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admirers appears artistic beauty become believe character child Christian close comes critic dead death desire difference divine dream English epigram Essays expression eyes face fair fall fancy feel fire genius give grave hand head heart Heaven hour human idea ideal imagination Italy kind least less letters light lines live look manner master means mind Nature never night Paganism painting pass passage perfect perhaps phrase poems poet poetic poetry poor Pope present prose qualities reader reason rest seems seen sense Shelley sings soul speak spirit strange style surely sweet tears thee thing thou thought tion touch true truth turn verse voice weakness whole worth writer written young
Page 237 - ... cometh to you with words set in delightful proportion, either accompanied with or prepared for the well-enchanting skill of music, and with a tale, forsooth ; he cometh unto you, with a tale, which holdeth children from play and old men from the chimney-corner...
Page 246 - Who is here so base that would be a bondman? If any, speak; for him have I offended. Who is here so rude that would not be a Roman? If any, speak; for him have I offended. Who is here so vile that will not love his country? If any, speak; for him have I offended. I pause for a reply.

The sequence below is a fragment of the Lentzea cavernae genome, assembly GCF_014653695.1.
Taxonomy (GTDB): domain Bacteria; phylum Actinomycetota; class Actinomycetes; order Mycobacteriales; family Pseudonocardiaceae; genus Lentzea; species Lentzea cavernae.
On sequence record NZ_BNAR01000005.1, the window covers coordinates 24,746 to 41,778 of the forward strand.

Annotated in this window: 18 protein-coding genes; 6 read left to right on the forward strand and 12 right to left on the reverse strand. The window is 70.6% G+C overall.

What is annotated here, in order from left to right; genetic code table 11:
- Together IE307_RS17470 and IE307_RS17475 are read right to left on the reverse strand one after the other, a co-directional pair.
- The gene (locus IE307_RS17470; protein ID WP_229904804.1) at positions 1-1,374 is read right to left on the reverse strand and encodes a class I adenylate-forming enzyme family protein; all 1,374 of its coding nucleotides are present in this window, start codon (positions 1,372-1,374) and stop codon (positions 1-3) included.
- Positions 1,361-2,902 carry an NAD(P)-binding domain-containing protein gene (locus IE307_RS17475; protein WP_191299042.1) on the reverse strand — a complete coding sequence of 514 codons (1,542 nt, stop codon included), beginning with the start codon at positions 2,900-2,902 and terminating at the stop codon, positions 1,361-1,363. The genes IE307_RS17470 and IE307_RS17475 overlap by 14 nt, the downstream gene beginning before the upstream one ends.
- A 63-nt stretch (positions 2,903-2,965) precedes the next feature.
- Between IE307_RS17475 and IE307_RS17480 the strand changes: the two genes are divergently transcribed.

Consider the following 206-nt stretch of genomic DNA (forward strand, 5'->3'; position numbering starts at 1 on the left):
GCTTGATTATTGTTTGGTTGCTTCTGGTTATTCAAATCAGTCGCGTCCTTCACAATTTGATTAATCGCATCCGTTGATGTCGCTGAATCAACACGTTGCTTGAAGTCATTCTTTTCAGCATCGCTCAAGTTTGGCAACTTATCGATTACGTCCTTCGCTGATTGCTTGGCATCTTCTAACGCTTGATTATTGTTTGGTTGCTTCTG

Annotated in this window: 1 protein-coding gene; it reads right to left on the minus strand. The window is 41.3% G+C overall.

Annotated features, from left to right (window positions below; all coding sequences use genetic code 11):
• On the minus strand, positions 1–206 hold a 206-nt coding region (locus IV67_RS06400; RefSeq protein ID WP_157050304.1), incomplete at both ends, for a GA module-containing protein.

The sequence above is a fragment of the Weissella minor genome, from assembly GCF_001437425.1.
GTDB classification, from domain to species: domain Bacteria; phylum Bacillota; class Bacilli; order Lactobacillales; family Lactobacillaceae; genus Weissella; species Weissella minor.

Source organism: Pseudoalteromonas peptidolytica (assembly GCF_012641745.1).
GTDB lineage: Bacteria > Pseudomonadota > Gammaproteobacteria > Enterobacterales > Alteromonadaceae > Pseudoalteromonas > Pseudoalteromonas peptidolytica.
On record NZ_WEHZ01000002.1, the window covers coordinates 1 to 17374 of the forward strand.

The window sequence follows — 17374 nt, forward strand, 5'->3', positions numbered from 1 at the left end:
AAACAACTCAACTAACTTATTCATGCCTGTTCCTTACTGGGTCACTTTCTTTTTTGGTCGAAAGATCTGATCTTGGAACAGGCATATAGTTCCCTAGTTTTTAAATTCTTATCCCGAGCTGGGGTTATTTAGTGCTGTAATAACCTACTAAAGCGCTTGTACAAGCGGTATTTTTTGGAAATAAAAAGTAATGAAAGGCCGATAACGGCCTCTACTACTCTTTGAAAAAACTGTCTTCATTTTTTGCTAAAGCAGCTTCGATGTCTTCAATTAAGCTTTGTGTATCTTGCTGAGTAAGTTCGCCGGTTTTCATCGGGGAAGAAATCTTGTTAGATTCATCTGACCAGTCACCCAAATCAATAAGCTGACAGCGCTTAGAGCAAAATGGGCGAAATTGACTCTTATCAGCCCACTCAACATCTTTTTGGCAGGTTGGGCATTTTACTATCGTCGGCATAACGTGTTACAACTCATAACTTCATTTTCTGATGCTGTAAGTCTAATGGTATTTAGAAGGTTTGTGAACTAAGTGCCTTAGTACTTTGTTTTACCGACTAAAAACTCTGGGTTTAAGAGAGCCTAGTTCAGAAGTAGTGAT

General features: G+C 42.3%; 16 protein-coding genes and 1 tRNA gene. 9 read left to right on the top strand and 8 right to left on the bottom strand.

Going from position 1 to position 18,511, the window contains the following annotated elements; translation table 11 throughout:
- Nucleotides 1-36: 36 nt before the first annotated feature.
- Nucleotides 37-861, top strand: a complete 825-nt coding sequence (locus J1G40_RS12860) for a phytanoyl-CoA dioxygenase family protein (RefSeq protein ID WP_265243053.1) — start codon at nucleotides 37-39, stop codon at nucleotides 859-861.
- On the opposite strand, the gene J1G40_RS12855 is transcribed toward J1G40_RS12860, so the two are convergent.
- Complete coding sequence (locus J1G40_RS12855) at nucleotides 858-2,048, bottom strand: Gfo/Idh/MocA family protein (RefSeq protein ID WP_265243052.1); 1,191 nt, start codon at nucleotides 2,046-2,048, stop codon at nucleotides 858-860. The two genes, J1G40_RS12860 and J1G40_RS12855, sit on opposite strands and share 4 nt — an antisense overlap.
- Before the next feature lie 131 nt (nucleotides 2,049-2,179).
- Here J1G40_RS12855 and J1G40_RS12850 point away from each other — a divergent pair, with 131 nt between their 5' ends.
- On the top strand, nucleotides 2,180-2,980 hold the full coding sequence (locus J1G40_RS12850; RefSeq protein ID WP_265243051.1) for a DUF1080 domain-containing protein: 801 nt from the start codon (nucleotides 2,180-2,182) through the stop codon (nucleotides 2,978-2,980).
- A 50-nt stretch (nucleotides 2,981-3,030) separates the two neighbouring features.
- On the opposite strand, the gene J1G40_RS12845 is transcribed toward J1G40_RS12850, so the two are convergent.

Page 246 - As Caesar loved me, I weep for him; as he was fortunate, I rejoice at it; as he was valiant, I honour him ; but, as he was ambitious, I slew him.
Page 246 - Caesar, this is my answer: Not that I loved Caesar less, but that I loved Rome more.
Page 127 - Yes, Heaven is thine; but this Is a world of sweets and sours; Our flowers are merely — flowers, And the shadow of thy perfect bliss Is the sunshine of ours.
Page 251 - It is worthy the observing, that there is no passion in the mind of man so weak, but it mates, and masters, the fear of death : and therefore death is no such terrible enemy, when a man hath so many attendants, about him, that can win the combat of him. Revenge triumphs over death; love slights it; honour aspireth to it; grief flieth to it; fear pre-occupateth it...
Page 234 - ... comfort : here a shepherd's boy piping, as though he should never be old ; there a young shepherdess knitting, and withal singing, and it seemed that her voice comforted her hands to work, and her hands kept time to her voice-music.
Page 150 - Such worth as this is Shall fix my flying Wishes, And determine them to kisses. Let her full glory, My fancies, fly before ye; Be ye my fictions — but her Story!
Page 236 - Now, therein, of all sciences (I speak still of human, and according to the human conceit,) is our poet the monarch. For he doth not only show the way, but giveth so sweet a prospect into the way, as will entice any man to enter into it...